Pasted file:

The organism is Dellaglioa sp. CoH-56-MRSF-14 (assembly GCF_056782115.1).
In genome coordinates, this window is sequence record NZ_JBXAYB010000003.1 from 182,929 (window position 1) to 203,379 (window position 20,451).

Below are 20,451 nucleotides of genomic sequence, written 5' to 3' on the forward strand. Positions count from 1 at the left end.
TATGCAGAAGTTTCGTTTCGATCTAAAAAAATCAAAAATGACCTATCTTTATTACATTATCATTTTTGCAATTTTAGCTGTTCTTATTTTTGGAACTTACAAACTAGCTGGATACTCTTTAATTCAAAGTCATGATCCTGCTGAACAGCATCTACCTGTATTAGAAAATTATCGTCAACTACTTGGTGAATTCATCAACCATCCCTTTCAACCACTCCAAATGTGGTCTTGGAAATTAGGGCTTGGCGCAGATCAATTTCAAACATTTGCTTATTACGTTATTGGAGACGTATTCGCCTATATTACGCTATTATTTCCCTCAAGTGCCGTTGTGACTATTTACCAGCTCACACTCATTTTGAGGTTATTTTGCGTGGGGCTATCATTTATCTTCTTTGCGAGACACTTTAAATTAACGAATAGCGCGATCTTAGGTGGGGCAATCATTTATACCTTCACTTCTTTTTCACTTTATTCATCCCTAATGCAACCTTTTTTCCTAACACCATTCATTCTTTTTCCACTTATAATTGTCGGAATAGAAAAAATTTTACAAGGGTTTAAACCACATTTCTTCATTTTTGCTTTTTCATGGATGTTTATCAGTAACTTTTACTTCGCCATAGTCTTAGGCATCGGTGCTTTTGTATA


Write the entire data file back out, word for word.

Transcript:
The organism is Dellaglioa sp. CoH-56-MRSF-14 (assembly GCF_056782115.1).
In genome coordinates, this window is sequence record NZ_JBXAYB010000003.1 from 182,929 (window position 1) to 203,379 (window position 20,451).

Below are 20,451 nucleotides of genomic sequence, written 5' to 3' on the forward strand. Positions count from 1 at the left end.
TATGCAGAAGTTTCGTTTCGATCTAAAAAAATCAAAAATGACCTATCTTTATTACATTATCATTTTTGCAATTTTAGCTGTTCTTATTTTTGGAACTTACAAACTAGCTGGATACTCTTTAATTCAAAGTCATGATCCTGCTGAACAGCATCTACCTGTATTAGAAAATTATCGTCAACTACTTGGTGAATTCATCAACCATCCCTTTCAACCACTCCAAATGTGGTCTTGGAAATTAGGGCTTGGCGCAGATCAATTTCAAACATTTGCTTATTACGTTATTGGAGACGTATTCGCCTATATTACGCTATTATTTCCCTCAAGTGCCGTTGTGACTATTTACCAGCTCACACTCATTTTGAGGTTATTTTGCGTGGGGCTATCATTTATCTTCTTTGCGAGACACTTTAAATTAACGAATAGCGCGATCTTAGGTGGGGCAATCATTTATACCTTCACTTCTTTTTCACTTTATTCATCCCTAATGCAACCTTTTTTCCTAACACCATTCATTCTTTTTCCACTTATAATTGTCGGAATAGAAAAAATTTTACAAGGGTTTAAACCACATTTCTTCATTTTTGCTTTTTCATGGATGTTTATCAGTAACTTTTACTTCGCCATAGTCTTAGGCATCGGTGCTTTTGTATA